MMH and Schoolcraft bring the number to seven Upper Peninsula healthcare organizations to join the SHP healthcare delivery alliance, explained Gary Muller, who is also president and CEO of SHP, and of Marquette General Hospital. SHP is a healthcare delivery system formed in 2010 by Marquette General Hospital (MGH) to enable more people to receive accessible, quality healthcare in the Upper Peninsula.
“We are proud to have Munising Memorial and Schoolcraft Memorial as a member of our SHP alliance,” Muller said. “It takes visionary leadership at both the administrative and governing board level among U.P. healthcare providers to expand the benefits of such a unifying alliance.”
MMH President and CEO Kevin Calhoun said, “Marquette General Health Systems and its CEO Gary Muller have taken a leadership role in creating Superior Health Partners and setting its mission to both increase the quality and effectiveness of local health care as well as making local health care more affordable. Munising Memorial is pleased to join SHP and help support the fulfillment of its mission.”
Schoolcraft Memorial CEO George Montgomery said, “Schoolcraft Memorial Hospital is excited to be part of this growing alliance of hospitals committed to providing quality health services in the communities we serve. This partnership will also help to ensure that patients can remain here in the UP for tertiary services.”
It was announced in August that four more healthcare organizations had joined the alliance, including Portage Health of Hancock; Baraga County Memorial Hospital of L’Anse; and Dickinson County Healthcare System of Iron Mountain; and Blue Cross Blue Shield of Michigan.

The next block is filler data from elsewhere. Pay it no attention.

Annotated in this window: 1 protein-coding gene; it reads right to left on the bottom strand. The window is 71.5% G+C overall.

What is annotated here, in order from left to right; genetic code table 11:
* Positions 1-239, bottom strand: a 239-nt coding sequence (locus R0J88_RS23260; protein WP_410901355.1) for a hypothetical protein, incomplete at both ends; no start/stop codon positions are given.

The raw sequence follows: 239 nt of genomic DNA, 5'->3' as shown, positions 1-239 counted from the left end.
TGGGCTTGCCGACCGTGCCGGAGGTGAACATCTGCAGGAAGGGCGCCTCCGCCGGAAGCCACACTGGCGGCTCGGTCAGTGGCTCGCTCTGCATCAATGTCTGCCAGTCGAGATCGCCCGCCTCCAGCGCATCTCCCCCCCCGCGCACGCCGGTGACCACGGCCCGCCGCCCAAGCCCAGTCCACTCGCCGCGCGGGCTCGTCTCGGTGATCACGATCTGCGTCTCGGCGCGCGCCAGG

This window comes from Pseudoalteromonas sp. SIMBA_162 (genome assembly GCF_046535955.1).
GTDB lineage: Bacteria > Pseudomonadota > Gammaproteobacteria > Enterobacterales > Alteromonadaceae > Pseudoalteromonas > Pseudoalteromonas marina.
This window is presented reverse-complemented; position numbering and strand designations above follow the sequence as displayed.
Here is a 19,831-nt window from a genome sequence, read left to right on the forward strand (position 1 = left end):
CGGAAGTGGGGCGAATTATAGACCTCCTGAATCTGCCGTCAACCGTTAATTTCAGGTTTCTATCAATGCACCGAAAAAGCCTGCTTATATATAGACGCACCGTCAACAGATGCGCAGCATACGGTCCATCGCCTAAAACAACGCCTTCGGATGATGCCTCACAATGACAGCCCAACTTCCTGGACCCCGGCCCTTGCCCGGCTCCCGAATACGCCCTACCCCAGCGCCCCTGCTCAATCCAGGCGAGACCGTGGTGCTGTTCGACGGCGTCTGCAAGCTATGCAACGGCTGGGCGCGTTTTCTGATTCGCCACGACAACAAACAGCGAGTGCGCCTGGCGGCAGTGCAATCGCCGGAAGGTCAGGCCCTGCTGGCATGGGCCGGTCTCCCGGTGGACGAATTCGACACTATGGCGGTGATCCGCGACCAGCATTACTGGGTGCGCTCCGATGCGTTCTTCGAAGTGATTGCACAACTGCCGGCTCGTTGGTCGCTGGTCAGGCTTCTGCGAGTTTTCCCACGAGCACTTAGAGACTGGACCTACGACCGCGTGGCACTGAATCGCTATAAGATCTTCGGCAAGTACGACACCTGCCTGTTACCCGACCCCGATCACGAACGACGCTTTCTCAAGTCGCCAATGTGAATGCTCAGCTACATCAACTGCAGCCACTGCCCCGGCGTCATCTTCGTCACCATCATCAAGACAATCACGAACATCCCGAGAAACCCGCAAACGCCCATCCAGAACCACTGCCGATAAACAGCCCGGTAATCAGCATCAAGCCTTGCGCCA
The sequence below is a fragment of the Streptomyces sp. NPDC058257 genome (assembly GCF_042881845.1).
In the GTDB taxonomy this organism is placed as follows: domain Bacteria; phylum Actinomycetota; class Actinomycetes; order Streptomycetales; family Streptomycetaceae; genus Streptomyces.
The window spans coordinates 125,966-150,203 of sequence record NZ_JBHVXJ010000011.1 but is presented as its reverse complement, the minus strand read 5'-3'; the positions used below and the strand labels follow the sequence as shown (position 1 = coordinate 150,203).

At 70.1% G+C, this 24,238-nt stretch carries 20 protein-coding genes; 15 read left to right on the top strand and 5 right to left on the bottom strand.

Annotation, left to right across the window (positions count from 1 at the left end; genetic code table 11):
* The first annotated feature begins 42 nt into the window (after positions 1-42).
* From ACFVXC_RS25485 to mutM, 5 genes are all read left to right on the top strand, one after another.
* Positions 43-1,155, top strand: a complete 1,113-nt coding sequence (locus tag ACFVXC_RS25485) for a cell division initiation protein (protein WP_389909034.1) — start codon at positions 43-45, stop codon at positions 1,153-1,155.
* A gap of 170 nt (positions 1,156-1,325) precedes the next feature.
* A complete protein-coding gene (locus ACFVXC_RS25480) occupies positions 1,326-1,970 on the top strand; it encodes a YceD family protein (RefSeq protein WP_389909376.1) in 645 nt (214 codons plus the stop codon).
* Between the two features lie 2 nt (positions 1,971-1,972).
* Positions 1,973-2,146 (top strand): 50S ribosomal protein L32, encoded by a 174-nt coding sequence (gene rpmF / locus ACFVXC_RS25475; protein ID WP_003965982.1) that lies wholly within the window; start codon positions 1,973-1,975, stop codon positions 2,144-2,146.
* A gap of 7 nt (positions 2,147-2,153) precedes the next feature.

Muller said, “We are not just proactively preparing for national health care reform, but also ensuring the U .P. communities we all serve will retain and broaden access to quality care. By combining resources and managing the talented combined pool of healthcare providers, SHP will focus on enhancing quality healthcare services and medical treatments that are being delivered in the Upper Peninsula.”
Muller pointed out that the SHP alliance in no way diminishes U.P. community hospital independence, while the affiliation with SHP will strengthen each hospital’s ability to compete with out-of-state healthcare providers, which in recent years have systematically tried to steer specific healthcare services out of the U.P. Patient “outmigration” accounts for at least $80 million healthcare funding to leave the Upper Peninsula, primarily to Wisconsin.
SHP Board Chairman Tim Larson said, “The SHP alliance is committed to strengthening the quality healthcare umbrella in the region. The Wisconsin provider model is one of encroachment, and if left unchallenged will diminish local healthcare access in many U.P. communities. SHP provider hospitals, and Blue Cross Blue Shield of Michigan, are committed to preserving and strengthening access to quality care close to home for U.P. residents.